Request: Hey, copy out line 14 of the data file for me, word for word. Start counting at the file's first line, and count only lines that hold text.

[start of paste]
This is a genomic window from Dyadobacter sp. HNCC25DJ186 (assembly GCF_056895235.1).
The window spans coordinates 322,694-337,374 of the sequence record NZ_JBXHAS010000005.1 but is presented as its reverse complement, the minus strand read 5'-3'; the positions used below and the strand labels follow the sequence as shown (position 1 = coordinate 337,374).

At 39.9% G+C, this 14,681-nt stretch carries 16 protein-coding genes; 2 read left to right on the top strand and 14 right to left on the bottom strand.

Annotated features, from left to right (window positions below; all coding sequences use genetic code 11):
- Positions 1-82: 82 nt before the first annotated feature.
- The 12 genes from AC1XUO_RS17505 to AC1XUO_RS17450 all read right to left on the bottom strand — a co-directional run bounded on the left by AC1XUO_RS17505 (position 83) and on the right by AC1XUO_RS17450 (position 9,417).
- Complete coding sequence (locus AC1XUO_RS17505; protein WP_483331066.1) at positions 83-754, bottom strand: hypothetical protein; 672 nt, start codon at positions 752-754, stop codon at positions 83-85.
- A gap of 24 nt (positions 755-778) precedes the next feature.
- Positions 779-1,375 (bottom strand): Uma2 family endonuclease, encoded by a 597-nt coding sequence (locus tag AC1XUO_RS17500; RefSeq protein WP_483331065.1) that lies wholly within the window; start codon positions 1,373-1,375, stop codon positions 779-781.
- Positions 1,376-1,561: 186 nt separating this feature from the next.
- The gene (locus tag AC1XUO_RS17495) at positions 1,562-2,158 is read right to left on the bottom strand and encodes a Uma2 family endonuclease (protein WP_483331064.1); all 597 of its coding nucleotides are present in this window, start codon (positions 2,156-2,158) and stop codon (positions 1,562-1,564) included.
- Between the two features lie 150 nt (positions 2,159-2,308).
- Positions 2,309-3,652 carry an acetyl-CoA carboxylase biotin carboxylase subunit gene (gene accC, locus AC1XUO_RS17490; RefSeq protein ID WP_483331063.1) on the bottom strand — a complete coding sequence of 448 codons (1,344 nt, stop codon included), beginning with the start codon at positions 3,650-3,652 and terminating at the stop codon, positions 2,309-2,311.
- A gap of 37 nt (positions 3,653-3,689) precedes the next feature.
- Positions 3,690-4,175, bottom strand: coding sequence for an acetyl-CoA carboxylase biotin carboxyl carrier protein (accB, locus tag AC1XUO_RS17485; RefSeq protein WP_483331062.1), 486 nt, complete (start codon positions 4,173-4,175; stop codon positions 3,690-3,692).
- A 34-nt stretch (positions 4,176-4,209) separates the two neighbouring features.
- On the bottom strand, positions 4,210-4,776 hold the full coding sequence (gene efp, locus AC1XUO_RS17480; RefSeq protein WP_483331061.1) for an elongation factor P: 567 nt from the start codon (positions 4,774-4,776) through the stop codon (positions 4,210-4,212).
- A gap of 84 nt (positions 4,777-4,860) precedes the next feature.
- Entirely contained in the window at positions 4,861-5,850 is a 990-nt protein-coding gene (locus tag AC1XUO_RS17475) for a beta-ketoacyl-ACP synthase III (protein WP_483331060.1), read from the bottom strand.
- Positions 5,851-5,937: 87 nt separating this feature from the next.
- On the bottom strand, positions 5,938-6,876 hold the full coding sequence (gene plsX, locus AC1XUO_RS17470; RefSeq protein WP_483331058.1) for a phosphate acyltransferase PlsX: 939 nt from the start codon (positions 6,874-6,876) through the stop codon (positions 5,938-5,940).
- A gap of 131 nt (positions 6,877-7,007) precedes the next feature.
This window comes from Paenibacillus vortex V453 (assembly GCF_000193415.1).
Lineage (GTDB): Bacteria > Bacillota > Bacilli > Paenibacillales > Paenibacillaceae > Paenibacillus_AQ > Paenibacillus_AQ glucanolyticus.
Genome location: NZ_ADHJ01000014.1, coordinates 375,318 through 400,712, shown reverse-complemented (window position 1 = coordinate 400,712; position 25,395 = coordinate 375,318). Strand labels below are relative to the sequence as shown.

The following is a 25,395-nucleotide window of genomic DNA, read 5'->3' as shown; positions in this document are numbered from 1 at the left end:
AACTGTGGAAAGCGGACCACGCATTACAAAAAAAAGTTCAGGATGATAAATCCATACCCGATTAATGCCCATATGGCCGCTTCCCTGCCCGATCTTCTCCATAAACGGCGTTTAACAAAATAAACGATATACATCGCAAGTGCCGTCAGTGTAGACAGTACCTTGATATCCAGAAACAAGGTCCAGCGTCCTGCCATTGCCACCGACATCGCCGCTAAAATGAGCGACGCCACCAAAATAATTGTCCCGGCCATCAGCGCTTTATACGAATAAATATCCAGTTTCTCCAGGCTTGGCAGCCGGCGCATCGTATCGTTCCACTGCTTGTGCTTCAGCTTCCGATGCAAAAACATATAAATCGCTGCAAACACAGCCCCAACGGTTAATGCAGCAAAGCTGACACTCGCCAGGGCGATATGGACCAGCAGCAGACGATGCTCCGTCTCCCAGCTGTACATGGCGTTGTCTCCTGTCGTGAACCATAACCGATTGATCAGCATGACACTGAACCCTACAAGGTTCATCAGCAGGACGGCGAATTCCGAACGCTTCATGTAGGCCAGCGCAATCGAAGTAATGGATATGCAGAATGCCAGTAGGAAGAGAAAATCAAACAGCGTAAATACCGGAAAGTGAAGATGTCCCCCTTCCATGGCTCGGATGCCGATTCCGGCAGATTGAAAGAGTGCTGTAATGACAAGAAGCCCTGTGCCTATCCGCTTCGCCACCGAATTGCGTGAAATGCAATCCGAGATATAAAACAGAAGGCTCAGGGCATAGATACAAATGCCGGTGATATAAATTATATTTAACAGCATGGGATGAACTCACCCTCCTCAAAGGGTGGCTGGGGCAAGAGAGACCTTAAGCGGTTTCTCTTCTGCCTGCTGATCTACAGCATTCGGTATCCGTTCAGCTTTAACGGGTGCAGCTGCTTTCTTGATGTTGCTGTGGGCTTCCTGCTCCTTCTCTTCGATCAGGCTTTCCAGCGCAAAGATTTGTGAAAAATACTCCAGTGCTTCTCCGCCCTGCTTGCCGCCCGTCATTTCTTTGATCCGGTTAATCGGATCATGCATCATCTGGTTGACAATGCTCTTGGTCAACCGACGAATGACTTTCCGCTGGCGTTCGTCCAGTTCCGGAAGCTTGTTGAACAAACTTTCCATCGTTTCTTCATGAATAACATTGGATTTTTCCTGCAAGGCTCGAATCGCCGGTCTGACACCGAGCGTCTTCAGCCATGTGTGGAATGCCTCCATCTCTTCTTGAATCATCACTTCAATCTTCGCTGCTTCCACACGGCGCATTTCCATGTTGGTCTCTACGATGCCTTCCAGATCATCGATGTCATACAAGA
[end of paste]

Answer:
- A gap of 37 nt (positions 3,653-3,689) precedes the next feature.